Cardcaptor Sakura: Clear Card: I’m Pretty Sure Everything Will Be Eh

I’ve had mixed thoughts about Cardcaptor Sakura: Clear Card all season, but my problems with it really came to a head in its last two episodes. The show overall had a slow pace, a kind of slice of life feel, with some obligatory card captures thrown in throughout. And this was fine for a while, but eventually, the pace and the lack of significant character development (I’m still a bit bitter about how continually fixated on Sakura Tomoyo is: I adore their friendship, but give Tomoyo her own love interest, dang it) made it seem like the show was relying more on our nostalgia about it and these characters rather than creating an engaging sequel. And while this nostalgic approach could have worked better had they focused more on making a slice of life anime, with the overarching plot they chose…Not so much.

Spinny Concerns
Same, Spinny, same.

What also helps illuminate where Clear Card went wrong was where it went right: the Meiling episodes. I never actually watched Cardcaptors, just read the Cardcaptor Sakura and Cardcaptor Sakura: Master of Clow manga, and so I didn’t have any attachment or more than basic information about her character. And yet, her episodes were my favorites. They balanced the obligatory card-catching (I’m a sucker for synchronized fighting scenes) and emotional weight, as Meiling pushes both Sakura and Syaoran to be the best versions of themselves. And I don’t think it’s a coincidence it’s when an anime-only character shows up that the anime was the most successful. Her appearance allowed showrunners to create their own material, focusing less on the whole-Kaito-Akiho-Alice-in-Clock-Land mess and more on the heart of the show: Sakura and her relationships.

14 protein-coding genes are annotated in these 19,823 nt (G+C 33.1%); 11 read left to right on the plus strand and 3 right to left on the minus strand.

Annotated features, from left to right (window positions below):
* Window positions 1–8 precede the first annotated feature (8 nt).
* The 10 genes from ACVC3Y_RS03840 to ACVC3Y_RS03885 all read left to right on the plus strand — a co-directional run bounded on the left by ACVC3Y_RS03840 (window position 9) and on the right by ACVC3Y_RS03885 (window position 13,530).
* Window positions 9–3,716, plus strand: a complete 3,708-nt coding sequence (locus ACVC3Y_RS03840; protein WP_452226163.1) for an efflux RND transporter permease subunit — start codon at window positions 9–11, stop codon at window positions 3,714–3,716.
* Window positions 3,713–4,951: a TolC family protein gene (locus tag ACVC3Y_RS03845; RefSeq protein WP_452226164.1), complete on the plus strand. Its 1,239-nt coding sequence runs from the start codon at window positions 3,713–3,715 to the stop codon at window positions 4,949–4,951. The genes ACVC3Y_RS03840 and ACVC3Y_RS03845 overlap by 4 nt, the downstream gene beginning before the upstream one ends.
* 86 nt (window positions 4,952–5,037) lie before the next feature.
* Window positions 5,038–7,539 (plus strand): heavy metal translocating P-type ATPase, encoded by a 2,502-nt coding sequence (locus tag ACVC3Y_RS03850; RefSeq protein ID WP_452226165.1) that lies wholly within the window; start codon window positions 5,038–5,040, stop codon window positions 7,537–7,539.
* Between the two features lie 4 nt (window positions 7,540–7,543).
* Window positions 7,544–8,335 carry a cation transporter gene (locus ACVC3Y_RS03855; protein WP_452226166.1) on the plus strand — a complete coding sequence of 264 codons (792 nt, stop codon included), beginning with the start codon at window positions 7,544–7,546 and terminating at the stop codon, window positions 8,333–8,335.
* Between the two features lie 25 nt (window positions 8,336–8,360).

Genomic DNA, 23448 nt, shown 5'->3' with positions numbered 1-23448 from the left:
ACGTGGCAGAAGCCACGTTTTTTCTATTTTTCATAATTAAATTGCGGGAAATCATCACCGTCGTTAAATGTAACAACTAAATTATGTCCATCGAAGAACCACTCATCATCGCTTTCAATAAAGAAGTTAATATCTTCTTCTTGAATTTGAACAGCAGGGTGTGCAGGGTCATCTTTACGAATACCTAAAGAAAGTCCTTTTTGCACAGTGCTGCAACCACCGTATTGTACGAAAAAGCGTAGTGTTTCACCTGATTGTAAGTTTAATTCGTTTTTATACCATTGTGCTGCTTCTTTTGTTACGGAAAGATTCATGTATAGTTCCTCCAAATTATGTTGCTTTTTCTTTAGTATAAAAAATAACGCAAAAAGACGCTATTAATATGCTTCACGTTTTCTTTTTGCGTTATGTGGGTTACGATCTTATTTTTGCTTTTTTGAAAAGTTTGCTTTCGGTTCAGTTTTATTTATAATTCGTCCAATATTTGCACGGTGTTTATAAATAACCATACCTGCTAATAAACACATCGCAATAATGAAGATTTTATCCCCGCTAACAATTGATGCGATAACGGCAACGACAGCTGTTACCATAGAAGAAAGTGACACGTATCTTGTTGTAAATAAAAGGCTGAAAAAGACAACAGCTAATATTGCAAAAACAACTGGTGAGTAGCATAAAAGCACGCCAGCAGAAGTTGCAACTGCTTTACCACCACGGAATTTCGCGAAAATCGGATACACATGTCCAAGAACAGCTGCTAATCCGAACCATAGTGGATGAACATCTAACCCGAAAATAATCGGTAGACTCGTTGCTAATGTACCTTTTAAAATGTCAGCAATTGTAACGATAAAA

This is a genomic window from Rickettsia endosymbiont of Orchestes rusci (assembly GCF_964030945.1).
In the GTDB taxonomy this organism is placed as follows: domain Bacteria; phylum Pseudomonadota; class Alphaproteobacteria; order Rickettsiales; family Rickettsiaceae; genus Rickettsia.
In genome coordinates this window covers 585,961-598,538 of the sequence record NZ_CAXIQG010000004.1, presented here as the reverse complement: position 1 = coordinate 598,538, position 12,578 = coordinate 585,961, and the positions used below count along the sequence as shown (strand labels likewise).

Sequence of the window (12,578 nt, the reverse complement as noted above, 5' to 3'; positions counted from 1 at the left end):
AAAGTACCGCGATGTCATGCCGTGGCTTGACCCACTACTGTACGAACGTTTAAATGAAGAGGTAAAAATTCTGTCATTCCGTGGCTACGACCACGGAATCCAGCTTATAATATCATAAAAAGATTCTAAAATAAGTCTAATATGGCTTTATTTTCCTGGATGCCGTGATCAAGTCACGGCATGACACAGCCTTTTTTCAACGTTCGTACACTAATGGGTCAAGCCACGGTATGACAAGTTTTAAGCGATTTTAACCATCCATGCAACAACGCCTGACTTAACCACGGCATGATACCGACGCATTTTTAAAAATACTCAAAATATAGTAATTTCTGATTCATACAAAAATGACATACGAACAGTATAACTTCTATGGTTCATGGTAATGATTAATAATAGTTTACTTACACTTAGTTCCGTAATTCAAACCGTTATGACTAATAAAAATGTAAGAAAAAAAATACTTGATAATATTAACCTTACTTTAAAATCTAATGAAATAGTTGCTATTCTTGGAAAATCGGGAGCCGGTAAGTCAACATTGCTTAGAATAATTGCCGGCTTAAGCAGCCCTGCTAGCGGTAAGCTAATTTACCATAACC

But that’s not to say Akiho and her character were not an intriguing part of the show, as one of the few new characters introduced. Akiho quite literally offers a mirror into Sakura’s psyche, and if the show had actually explicitly focuses on this, offers a way for Sakura to see herself through her friend, and better see how those around her care about her. Everyone in the show constantly compares Akiho to Sakura, to the point where Akiho feels bad mentioning it in episode 22, but Tomoyo (in a very sweet scene) assures her that those parallels are by no means bad and lets her talk through her fears of bothering and/or hurting Sakura.

tomoyo akiho ep 22
Tomoyo, you deserve the world.

And while the Akiho parallels have been by no means subtle in this show, Sakura herself explicitly wishes for a mirror, in a scene from episode 21, rightly quoted by my friend Shamus:

I’m the one who understands myself least. Maybe that’s why I make everyone worry. I wish I had a mirror… One that would show the real me. Then, maybe I would know how to avoid making everyone worry.

The parallels between the two girls are right there down to it being revealed (finally) that the masked figure in robes from Sakura’s dreams is in fact ­– wait for it ­– Akiho! But instead of allowing for Sakura and Akiho (who, granted is in a sort of trance and not aware of what she is doing YIKES) to talk through their very-similar and oh-so-relatable fears, Kaito, who I have disliked from his first appearance and was right to distrust, literally turns back time to ensure that Sakura is never made aware of the masked figure’s true identity. And then we end our show, with Kero proclaiming how he knew Sakura would be a good Cardcaptor.